While there are two sides to every story, I would point out from your comments that desertion is also a grounds for divorce, and your Christian brethern should be at least willing to explore whether your wife abandoned the marriage relationship by her acts.
I don't think this is what I would want said about my Bishop.
...this sounds more like the punishment of Mormons, Jehova Witnesses, and extreme fundamentalists rather than the Episcopal faith I have come to love. Who knows what went on in the bishop's marriage? Perhaps his wife was making his life miserable...PERHAPS even she was not the model that St. Paul decreed and refused "to be silent in church"! (In which case it would seem reasonable to have the divorce to the person who wrote this) < /sarc >. A former priest of mine went through a divorce. There was no adultery in this case either, his wife simply went off the deep end...and went out of her way to mortify him at every event they attended as a couple. During their separation she met an Iranian man, cohabitated with him, and had the audacity to even bring him to services that her former husband was offciating, in full view of the congregation and her children.
After something like that happens, one does look back and say, 'why didn't I notice this or that' but if you think everything is fine, you don't notice stuff, or you just worry about the mate, thinking they're depressed or having problems at work or whatever.
And until they actually leave, they don't tell you. They let you think it's not you. In fact, sometimes they do things that indicate strongly that they still care, while all the time planning and plotting to leave.
I cannot speak for the Jehovah's Witnesses or "extreme fundamentalists." But as "Mormon" bishop, I do not deal in punishment; I leave that to God.
On those occasions when a disciplinary council is necessary, its purpose is threefold: (1) to save the soul of the transgressor; (2) to protect the innocent; and (3) to preserve the good name of the Church. At no time is the intent to punish the transgressor.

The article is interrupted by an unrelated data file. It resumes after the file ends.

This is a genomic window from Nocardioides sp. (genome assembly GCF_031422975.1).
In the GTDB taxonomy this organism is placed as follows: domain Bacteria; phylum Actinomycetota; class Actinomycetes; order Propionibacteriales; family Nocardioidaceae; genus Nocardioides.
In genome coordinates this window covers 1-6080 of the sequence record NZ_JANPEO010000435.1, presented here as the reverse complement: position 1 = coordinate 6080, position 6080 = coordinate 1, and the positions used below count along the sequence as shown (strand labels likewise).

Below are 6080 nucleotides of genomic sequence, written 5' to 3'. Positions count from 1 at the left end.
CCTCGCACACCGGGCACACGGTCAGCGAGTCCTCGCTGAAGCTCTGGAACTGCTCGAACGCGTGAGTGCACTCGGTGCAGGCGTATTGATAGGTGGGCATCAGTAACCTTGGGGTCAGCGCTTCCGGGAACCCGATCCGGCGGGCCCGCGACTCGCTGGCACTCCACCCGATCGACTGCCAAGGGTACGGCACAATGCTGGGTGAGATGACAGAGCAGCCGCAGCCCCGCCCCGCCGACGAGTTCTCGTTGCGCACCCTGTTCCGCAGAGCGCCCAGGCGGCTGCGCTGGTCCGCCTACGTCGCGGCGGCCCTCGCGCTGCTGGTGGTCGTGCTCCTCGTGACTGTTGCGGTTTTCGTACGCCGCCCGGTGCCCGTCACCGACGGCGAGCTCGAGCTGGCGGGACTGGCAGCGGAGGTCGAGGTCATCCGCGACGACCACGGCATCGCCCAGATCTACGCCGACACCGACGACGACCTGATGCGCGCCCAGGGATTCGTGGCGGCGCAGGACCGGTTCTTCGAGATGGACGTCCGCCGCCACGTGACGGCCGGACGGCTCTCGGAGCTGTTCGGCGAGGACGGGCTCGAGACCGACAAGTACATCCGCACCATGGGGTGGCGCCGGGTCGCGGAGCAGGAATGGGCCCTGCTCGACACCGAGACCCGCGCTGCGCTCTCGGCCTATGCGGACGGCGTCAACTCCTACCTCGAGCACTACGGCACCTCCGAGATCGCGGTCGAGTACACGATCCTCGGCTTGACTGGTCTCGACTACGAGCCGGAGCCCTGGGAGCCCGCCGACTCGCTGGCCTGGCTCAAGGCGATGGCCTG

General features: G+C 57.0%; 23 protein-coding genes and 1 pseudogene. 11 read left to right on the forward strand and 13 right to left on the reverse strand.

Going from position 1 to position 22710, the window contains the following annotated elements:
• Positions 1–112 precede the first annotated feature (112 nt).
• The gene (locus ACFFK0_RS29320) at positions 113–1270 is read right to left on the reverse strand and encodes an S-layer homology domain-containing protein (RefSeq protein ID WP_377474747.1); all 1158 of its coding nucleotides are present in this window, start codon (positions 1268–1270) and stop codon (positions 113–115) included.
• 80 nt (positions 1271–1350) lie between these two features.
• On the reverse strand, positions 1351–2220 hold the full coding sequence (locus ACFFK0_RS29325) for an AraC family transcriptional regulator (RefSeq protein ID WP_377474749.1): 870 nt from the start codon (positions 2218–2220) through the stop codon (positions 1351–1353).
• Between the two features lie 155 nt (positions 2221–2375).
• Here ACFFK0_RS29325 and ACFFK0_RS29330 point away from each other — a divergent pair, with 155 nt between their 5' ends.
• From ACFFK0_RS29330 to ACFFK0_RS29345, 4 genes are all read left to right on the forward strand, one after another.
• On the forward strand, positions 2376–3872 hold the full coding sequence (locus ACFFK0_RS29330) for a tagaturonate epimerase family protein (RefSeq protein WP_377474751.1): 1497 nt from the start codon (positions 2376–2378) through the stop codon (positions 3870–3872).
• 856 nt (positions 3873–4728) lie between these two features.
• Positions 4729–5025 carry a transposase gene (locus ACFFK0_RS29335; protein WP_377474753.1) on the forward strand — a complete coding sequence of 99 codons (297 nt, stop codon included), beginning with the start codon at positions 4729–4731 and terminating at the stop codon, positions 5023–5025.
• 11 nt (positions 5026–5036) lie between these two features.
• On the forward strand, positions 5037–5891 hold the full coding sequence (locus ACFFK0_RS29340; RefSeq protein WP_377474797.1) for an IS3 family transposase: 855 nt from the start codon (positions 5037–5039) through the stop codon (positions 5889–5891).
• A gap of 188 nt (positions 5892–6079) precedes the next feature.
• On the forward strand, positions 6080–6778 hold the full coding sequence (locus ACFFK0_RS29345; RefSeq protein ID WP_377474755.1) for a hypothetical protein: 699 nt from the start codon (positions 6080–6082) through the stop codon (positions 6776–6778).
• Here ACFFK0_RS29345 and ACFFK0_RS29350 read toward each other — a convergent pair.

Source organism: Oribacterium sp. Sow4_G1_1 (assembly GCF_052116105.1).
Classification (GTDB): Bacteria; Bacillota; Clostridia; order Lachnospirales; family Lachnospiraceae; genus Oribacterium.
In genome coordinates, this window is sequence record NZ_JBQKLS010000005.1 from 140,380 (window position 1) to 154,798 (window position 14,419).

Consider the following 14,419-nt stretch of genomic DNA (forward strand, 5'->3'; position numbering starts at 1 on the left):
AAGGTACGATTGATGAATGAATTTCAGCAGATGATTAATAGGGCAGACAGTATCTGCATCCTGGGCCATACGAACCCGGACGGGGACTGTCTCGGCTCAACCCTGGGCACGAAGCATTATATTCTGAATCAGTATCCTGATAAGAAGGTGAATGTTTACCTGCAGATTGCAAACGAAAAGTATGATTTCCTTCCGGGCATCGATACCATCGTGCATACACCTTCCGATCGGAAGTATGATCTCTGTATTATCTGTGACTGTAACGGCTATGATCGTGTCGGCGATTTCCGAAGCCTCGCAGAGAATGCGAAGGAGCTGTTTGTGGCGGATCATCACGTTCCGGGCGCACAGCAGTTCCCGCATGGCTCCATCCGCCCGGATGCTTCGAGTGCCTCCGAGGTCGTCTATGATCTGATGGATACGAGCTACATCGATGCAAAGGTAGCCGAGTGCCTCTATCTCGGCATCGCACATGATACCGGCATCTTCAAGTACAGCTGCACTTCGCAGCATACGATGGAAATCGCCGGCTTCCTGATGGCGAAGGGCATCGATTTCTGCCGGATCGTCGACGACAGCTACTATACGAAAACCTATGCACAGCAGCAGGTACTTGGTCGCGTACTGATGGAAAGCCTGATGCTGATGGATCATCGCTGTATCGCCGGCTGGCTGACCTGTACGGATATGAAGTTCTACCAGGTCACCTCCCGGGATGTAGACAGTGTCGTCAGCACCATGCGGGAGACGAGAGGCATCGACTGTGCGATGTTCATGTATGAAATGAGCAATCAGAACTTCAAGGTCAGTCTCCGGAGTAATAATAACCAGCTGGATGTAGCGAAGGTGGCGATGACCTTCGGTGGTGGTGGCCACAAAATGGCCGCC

The situation described in the article is certainly a sad one. Given the facts as presented, I would have counseled the man to stay with his wife and try to save their marriage. However, if the man decided to sue for divorce anyway, I would not have disfellowshipped or excommunicated him. Such a step would be warranted only in cases of serious sins, such as adultery or abuse.
I cannot agree because I find disfellowship or excommunication warranted only in the case of blasphemers of the Holy Spirit of God (defined as atheists...not agnostics).
Somewhere in the period between infancy and childhood, it is my belief that we all come to possess the ability to sin--and that sin is manifested in thought, word or deed. And every adult or age of accountability child, IMHO, sins every day (I know that I do at least). So, where better place is there to confront those sins, as Christ taught us, than a place of worship? It is my understandiing of Christianity also that no one sin can stand out more egregious than another as the literal definition of sin means "missing the mark."
A long time ago, because it seemed to be so family oriented, I attended a meeting and tried to read the Book of Mormon as I wanted to know more about the church. But I gave up somewhere around the middle of the tale and the notion that Joseph Smith (or Angel Moroni) wanted me to believe there were flourishing American civilizations and gleaming cities in America long before the Spanish Conquistadors. That is not a slam at LDS because I still admire the family principles of the church, I just cannot understand some of the tenents.
So my belief about every one sinning is probably far different than yours. But if you kick some one out for sinning (or in the case of historian Fawn Brodie, for writing something the church didn't like) where is he/she to go but to the devil?
A very keen observation, Asfaras....
How easy life would be if we always had our spouse's best interest on our hearts...I can't help but think that everything would fall nicely into place, as it should.